Sanfilippo type B: developing a new treatment for this rare and devastating disease | Children's Charity

Sanfilippo type B: developing a new treatment for this rare and devastating disease

First published on 14 November 2013

Updated on 8 March 2018

What did the project achieve?

“Our laboratory results show that our new gene therapy could be an effective new treatment for children with Sanfilippo type B,” says Professor Brian Bigger of the University of Manchester. “In fact, it looks so encouraging that we are aiming to take it into a clinical trial within the next two to three years.”

Sanfilippo type B – also called mucopolysaccharidosis IIIB – is a rare illness caused by faults in a single gene, with devastating consequences. Children develop normally until they are around two years old but then experience a wide range of serious behavioural problems and physical disabilities that get worse over time. Sadly, there is no cure – and many young people with this condition will not survive beyond their teens.

“We have now carried out extensive laboratory tests on our new gene therapy that aims to treat and correct severe progressive brain damage in children with Sanfilippo type B – and our results look very promising,” says Professor Bigger.

“There are currently no effective treatments that can reach the brain, where the disease symptoms are most severe,” Professor Bigger says. “We hope our new treatment will help to slow down, or stop, neurodegeneration in children before they experience any symptoms – as well as potentially helping older children too.”

“If our promising results are confirmed in clinical trials, this treatment could dramatically improve the lives of children and their families, providing new hope for this devastating disease,” he adds.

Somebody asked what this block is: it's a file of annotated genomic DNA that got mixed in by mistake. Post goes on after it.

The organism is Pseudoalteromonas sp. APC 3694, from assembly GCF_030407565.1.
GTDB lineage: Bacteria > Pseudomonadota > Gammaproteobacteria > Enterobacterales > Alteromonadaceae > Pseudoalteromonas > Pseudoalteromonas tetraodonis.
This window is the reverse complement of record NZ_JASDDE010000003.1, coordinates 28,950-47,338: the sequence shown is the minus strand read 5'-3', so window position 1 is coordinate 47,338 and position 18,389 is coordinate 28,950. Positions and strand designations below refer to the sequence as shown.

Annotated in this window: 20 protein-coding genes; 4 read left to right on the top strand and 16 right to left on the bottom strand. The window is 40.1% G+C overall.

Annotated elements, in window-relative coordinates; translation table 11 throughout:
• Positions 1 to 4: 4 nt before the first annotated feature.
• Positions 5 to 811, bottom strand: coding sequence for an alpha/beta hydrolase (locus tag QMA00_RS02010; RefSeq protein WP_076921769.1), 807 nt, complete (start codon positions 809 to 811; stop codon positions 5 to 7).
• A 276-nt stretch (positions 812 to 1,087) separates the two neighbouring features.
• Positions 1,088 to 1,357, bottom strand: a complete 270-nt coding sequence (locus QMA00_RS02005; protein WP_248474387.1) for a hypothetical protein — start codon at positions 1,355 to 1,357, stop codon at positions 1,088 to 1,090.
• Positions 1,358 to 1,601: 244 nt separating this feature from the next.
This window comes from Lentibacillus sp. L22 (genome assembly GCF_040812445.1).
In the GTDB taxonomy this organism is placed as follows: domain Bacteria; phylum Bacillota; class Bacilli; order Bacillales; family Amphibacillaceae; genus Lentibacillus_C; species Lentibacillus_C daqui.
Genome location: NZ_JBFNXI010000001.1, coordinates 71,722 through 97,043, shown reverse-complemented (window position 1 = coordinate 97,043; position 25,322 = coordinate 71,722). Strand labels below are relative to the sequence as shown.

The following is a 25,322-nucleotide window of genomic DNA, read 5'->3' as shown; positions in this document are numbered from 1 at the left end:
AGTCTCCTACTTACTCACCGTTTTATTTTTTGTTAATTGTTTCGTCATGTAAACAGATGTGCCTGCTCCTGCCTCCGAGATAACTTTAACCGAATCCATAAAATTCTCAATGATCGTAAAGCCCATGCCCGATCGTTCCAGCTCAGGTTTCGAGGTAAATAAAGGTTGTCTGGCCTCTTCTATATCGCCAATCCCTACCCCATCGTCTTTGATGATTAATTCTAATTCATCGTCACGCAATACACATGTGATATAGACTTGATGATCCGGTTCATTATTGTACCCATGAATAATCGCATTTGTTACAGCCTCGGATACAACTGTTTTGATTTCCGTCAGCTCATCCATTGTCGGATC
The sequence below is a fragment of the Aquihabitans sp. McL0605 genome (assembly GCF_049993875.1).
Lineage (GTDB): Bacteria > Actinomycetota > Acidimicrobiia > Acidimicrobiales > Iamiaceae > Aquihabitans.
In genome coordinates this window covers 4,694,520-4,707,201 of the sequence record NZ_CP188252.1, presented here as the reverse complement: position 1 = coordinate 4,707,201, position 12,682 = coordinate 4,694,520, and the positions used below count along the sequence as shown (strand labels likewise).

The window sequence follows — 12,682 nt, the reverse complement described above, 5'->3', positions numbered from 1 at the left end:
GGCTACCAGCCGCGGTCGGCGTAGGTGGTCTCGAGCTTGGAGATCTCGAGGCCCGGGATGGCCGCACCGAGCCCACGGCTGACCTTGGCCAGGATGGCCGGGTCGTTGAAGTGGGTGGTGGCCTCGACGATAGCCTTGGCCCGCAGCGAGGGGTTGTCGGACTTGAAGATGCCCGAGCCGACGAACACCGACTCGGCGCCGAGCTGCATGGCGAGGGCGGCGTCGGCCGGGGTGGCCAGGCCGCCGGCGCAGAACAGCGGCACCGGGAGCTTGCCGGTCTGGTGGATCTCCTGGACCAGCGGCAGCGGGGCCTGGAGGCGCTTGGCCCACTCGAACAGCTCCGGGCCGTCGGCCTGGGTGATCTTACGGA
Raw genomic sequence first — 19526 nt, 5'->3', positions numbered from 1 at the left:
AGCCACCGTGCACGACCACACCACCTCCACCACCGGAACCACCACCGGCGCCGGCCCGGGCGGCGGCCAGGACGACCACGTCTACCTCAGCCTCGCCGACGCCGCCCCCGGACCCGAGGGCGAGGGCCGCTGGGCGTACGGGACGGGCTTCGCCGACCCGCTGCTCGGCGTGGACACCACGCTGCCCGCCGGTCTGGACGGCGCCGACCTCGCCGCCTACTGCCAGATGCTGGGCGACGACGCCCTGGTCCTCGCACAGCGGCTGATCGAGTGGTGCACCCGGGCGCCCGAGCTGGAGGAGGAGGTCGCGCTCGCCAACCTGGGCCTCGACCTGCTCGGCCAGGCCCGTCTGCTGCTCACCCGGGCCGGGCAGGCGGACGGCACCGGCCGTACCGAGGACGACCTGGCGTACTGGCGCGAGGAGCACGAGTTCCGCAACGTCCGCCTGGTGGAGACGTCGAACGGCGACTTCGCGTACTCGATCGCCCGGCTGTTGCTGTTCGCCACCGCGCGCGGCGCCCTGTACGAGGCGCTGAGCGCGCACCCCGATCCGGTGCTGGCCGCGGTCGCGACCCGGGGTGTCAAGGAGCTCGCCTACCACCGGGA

This research was completed on 31 October 2017

Sanfilippo type B is a rare illness that starts to cause problems when children are just two, three or four years old. At first, children may simply seem naughty or hyperactive. Sadly though, they go on to experience a gradual but relentless deterioration in their mental and physical abilities, with few living beyond their teenage years. There is no cure. Dr Brian Bigger, of the University of Manchester is developing a new treatment in the hope of improving the lives of both children and their families.

How are children’s lives affected now?

Children with Sanfilippo type B usually develop normally for the first year or two of their lives. Sadly, though, in the years that follow, the children’s condition deteriorates in a devastating way.

“Children with Sanfilippo type B develop severe behavioural problems,” explains Dr Bigger. “They lose their sense of danger, and become hyperactive and inattentive. They lose their language skills and have severe learning disabilities. Sleep patterns also tend to be disrupted.”

Over the course of several years, the children’s behavioural problems are slowly replaced by physical disabilities. These get worse over time, with children needing to use a wheelchair and becoming entirely dependent on their parents and carers.

“Parents are vital in children’s lives, with their love and care being extremely important,” explains Dr Bigger. “But it can be hard for parents to deal with things like the lack of sleep, their child’s behavioural problems and difficulties in communicating. New treatments are desperately needed.”

How could this research help?

“We are in the laboratory stages of developing a new treatment for Sanfilippo type B, which is also called mucopolysaccharidosis IIIB,” explains Dr Bigger.

Children with this disease have faults – or mutations – in a particular gene. The new treatment aims to overcome these faults by delivering a healthy copy of the gene to the body. This type of treatment is called gene therapy.

For the children the new treatment will involve having a bone marrow transplant. The plan is to take cells from the children’s own bone marrow, modify those cells using gene therapy, and transplant them back into the children’s body.

“Sanfilippo brings with it such a wide range of devastating problems that any improvement in the children’s condition would be beneficial,” says Dr Bigger. “But we are hoping the new treatment will one day make a significant difference to the lives of children and their families.”

Project LeaderDr B Bigger
LocationStem Cell and Neurotherapies group, Institute of Human Development, University of Manchester
Duration3 years
Grant awarded14 August 2013
Start date1 May 2014
End date31 October 2017
Grant amount£181,633.00
Grant codeGN2183

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